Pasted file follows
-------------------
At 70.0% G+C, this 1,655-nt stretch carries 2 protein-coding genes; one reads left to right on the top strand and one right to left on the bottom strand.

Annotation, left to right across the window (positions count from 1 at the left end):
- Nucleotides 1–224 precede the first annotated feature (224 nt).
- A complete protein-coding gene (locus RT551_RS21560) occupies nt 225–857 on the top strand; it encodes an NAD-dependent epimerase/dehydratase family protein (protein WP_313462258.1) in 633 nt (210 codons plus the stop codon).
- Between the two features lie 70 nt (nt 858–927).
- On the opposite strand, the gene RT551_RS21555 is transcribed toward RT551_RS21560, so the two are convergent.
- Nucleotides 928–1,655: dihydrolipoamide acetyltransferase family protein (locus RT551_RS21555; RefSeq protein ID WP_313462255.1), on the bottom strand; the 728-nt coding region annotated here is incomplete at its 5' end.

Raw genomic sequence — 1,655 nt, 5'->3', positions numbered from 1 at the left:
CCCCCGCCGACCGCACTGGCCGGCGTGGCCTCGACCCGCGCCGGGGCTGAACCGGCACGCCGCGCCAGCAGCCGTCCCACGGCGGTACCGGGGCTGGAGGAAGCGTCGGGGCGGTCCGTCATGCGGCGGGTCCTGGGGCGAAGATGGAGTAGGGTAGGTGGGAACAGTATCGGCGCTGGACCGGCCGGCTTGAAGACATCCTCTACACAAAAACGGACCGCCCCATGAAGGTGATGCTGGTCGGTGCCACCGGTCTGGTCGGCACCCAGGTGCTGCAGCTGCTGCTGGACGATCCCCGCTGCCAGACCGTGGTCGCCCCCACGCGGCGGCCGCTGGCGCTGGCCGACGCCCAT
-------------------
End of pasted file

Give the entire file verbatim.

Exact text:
At 70.0% G+C, this 1,655-nt stretch carries 2 protein-coding genes; one reads left to right on the top strand and one right to left on the bottom strand.

Annotation, left to right across the window (positions count from 1 at the left end):
- Nucleotides 1–224 precede the first annotated feature (224 nt).
- A complete protein-coding gene (locus RT551_RS21560) occupies nt 225–857 on the top strand; it encodes an NAD-dependent epimerase/dehydratase family protein (protein WP_313462258.1) in 633 nt (210 codons plus the stop codon).
- Between the two features lie 70 nt (nt 858–927).
- On the opposite strand, the gene RT551_RS21555 is transcribed toward RT551_RS21560, so the two are convergent.
- Nucleotides 928–1,655: dihydrolipoamide acetyltransferase family protein (locus RT551_RS21555; RefSeq protein ID WP_313462255.1), on the bottom strand; the 728-nt coding region annotated here is incomplete at its 5' end.

Raw genomic sequence — 1,655 nt, 5'->3', positions numbered from 1 at the left:
CCCCCGCCGACCGCACTGGCCGGCGTGGCCTCGACCCGCGCCGGGGCTGAACCGGCACGCCGCGCCAGCAGCCGTCCCACGGCGGTACCGGGGCTGGAGGAAGCGTCGGGGCGGTCCGTCATGCGGCGGGTCCTGGGGCGAAGATGGAGTAGGGTAGGTGGGAACAGTATCGGCGCTGGACCGGCCGGCTTGAAGACATCCTCTACACAAAAACGGACCGCCCCATGAAGGTGATGCTGGTCGGTGCCACCGGTCTGGTCGGCACCCAGGTGCTGCAGCTGCTGCTGGACGATCCCCGCTGCCAGACCGTGGTCGCCCCCACGCGGCGGCCGCTGGCGCTGGCCGACGCCCAT